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Supporting appealmobile on his world travels

Tuesday, 3 May 2011

Viareggio to Grossetto

view from Paso Giovi
I must have been tired when I arrived in Viareggio as I pulled the bike up to the wall and quickly lay down between it and the wall and fell sleep at 10pm. It had been a long day, constantly aware that at any moment the sprocket would give up totally. Add the steep climbs over the Passo Giovi and the tension of crawling it up there resulted in total wipe out.
I woke in the middle of the night, I think and took up a place in the waiting room of the station.
The morning I was up with the first commuters and off to find a bank for cash and subsequent coffee.
I made the decision to give the sprocket another notch filing and settled for the harbour near the big yachts.
The reason for this was a rail where I could hang the back end of the bike from, using my bike lock as a hanger, in order to remove the back wheel.

I spent all day filing it until I realised, I had gone beyond the limits needed for the chain to wrap around.

Location for repairs

I decided to try it though and re-assembled the bike and went off for a ride only to find the bike was in a worse state now than before, with the chain making grinding noises, as too was the bearing on the gearbox under the strain of the tension.
I had found a supermarket when I had arrived the night before, which had a Honda showroom in the same complex, so I decided to go and have lunch on the cheap there and enquire about a replacement sprocket.
I grabbed a sandwich and a bottle of beer to swill it downwith, but managed to throw the contents of my stomach back up and into the car park.
The Honda dealer was even less successful and his only advice was to try a Derbi dealer in Bicchio.

I decided instead to remake the sprocket and reduce the number of teeth in doing so, as the circumference would be a couple of inches less after filing it down.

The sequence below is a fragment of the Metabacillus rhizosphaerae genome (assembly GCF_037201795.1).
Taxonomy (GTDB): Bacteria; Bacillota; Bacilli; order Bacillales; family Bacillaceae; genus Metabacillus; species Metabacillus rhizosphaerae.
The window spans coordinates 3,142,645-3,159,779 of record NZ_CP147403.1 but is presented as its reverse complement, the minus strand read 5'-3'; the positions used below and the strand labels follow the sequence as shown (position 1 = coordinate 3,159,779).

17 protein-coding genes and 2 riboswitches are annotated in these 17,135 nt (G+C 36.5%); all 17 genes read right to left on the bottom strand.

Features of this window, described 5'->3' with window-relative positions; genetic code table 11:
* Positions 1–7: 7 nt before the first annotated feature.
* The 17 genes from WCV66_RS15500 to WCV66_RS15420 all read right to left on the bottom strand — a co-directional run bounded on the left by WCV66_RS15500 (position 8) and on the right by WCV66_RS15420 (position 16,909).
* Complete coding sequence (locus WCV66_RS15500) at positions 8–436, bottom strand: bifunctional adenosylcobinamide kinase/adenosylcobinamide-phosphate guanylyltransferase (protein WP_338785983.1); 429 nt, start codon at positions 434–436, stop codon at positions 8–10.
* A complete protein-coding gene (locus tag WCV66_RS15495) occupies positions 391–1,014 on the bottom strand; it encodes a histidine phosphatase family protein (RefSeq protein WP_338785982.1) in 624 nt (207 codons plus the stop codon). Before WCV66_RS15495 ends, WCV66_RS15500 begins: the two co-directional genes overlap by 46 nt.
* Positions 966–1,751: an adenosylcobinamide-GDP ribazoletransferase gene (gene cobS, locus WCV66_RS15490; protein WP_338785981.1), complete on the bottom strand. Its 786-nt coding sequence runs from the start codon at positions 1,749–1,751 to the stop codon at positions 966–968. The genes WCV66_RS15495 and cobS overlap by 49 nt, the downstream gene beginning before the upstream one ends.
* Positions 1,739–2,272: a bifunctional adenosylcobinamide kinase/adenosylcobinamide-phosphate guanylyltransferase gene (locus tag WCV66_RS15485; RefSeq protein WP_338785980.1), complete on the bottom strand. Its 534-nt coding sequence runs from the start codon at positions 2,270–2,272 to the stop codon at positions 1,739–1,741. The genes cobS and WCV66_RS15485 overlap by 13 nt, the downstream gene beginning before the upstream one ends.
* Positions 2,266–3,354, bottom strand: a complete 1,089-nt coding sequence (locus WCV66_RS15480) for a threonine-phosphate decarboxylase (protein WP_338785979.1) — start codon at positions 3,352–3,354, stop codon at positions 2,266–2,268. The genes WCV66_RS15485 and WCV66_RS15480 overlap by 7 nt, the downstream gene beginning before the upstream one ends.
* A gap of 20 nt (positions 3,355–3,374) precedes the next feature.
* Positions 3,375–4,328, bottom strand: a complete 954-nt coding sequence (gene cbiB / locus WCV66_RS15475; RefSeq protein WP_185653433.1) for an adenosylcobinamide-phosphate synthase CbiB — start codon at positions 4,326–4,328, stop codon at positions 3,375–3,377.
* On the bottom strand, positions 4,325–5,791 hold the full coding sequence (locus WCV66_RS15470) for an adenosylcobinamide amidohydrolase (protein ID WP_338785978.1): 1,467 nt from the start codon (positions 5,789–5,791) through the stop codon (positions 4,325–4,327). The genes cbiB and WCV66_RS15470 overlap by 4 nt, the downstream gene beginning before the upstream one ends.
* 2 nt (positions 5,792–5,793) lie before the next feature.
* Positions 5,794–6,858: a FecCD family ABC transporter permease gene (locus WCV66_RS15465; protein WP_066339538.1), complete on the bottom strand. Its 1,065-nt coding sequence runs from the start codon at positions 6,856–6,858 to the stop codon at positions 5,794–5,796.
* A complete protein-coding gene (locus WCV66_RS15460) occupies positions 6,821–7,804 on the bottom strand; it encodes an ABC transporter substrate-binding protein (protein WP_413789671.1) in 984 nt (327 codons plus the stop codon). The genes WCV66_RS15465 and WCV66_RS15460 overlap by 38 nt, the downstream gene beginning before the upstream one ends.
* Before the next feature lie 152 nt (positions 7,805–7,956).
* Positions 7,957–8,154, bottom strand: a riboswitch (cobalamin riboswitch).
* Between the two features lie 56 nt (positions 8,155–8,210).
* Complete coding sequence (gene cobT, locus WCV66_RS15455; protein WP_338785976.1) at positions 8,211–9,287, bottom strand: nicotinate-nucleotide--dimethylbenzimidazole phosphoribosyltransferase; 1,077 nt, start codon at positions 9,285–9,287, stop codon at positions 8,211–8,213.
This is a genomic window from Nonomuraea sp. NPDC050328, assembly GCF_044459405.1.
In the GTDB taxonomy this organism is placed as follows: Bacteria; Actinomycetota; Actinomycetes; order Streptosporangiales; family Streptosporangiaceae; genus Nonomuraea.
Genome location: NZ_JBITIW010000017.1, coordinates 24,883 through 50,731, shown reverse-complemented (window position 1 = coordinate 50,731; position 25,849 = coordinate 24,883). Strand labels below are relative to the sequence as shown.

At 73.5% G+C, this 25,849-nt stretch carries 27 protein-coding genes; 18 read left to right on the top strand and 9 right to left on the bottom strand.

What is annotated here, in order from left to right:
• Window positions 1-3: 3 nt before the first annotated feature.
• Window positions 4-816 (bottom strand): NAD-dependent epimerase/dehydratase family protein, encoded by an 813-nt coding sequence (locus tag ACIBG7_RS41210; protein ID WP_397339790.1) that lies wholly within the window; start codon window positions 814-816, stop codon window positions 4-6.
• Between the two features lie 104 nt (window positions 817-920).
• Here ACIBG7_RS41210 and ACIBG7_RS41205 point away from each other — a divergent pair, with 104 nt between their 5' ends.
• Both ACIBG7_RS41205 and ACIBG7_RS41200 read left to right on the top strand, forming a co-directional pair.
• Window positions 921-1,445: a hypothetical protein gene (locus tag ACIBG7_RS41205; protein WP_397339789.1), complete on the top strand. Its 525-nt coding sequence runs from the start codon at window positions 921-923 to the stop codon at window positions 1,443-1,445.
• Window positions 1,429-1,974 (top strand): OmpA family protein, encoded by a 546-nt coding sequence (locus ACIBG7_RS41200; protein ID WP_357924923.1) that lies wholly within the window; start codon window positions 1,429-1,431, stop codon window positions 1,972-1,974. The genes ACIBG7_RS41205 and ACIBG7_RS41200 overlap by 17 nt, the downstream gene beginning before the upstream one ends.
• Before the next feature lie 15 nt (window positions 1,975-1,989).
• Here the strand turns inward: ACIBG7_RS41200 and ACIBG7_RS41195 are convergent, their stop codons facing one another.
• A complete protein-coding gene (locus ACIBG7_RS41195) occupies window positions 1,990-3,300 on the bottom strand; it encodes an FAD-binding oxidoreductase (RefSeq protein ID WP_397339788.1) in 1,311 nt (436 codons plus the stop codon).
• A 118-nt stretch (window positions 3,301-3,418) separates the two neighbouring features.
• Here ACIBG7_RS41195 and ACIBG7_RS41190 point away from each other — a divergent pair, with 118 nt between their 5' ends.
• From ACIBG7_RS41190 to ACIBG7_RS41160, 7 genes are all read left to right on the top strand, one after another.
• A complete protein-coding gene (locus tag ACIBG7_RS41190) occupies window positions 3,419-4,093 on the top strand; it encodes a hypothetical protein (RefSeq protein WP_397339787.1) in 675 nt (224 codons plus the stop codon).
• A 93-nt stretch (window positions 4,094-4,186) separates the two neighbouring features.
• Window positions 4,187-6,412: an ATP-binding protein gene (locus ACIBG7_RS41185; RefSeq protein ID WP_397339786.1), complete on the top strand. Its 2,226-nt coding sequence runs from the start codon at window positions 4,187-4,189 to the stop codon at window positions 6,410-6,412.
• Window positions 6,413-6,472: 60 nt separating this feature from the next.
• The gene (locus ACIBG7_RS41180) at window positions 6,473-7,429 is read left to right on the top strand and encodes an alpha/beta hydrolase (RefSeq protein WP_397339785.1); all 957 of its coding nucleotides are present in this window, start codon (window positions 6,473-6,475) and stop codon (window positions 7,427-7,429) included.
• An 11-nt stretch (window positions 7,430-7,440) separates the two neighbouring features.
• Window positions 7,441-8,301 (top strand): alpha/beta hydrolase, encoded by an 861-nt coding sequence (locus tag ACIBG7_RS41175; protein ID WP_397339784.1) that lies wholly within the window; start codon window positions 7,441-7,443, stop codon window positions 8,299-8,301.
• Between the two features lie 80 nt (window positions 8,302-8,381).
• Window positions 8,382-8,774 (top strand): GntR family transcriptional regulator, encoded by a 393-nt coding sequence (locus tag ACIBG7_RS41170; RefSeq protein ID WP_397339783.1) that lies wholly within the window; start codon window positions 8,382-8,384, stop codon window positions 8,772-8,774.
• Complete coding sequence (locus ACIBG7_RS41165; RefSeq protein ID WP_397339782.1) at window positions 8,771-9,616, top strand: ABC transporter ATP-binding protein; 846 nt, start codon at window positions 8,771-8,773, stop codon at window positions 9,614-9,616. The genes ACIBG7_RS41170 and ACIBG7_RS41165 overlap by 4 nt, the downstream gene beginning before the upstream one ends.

I located a tool shop and bought a round file, but wasn't prepared to waste money on a measuring tool. A costly error. I then located myself down by the beach and this time used a bike rack to mount my bike on leaving the back wheel suspended in the air to facilitate removal.
I then spent the next two and a half days filing it down to accomodate the thirty eight links of the chain.
It was painful and my arm was almost dropping off at the end of each day. It seemed to be going well as I was testing the chain on the teeth regularly, but as I worked my way around the sprocket,  it became obvious that my guesswork on measurements were slightly out and there wasn't enough space on the sprocket to accomodate the teeth comfortably. It was in effect lob sided with 19.5 teeth on one side and 18.5 on the other. I tried to file the teeth and shift them tound the circumference but was losing the area of each tooth as I did so.
There was only one thing to do and that was to put it on and try it. It worked to a point, but as I picked speed up, it tended to surge every time the chain passed over the tight part and slow down when on the looser teeth. This I found out the day after I attended a concert at the hall where I was working. They were having a young persons band night sponsored by some well known Italian patron of the arts. I had got talking to five lads who spoke better English than me, who although were from Fiorentina had LFC as their Premier League alternative.